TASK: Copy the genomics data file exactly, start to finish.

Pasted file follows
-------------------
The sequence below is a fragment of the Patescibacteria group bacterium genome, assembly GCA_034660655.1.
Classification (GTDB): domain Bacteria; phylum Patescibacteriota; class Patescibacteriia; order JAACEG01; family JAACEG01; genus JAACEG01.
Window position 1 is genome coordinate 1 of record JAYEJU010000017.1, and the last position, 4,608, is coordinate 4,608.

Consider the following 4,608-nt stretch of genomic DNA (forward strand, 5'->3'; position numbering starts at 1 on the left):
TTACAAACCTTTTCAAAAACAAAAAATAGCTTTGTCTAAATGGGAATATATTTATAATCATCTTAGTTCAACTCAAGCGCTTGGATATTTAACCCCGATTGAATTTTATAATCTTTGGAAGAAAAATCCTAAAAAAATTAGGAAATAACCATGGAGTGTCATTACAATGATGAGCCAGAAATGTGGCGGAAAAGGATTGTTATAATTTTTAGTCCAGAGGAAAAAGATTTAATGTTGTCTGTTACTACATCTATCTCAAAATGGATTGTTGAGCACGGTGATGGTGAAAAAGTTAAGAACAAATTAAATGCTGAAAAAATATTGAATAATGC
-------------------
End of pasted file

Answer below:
The sequence below is a fragment of the Patescibacteria group bacterium genome, assembly GCA_034660655.1.
Classification (GTDB): domain Bacteria; phylum Patescibacteriota; class Patescibacteriia; order JAACEG01; family JAACEG01; genus JAACEG01.
Window position 1 is genome coordinate 1 of record JAYEJU010000017.1, and the last position, 4,608, is coordinate 4,608.

Consider the following 4,608-nt stretch of genomic DNA (forward strand, 5'->3'; position numbering starts at 1 on the left):
TTACAAACCTTTTCAAAAACAAAAAATAGCTTTGTCTAAATGGGAATATATTTATAATCATCTTAGTTCAACTCAAGCGCTTGGATATTTAACCCCGATTGAATTTTATAATCTTTGGAAGAAAAATCCTAAAAAAATTAGGAAATAACCATGGAGTGTCATTACAATGATGAGCCAGAAATGTGGCGGAAAAGGATTGTTATAATTTTTAGTCCAGAGGAAAAAGATTTAATGTTGTCTGTTACTACATCTATCTCAAAATGGATTGTTGAGCACGGTGATGGTGAAAAAGTTAAGAACAAATTAAATGCTGAAAAAATATTGAATAATGC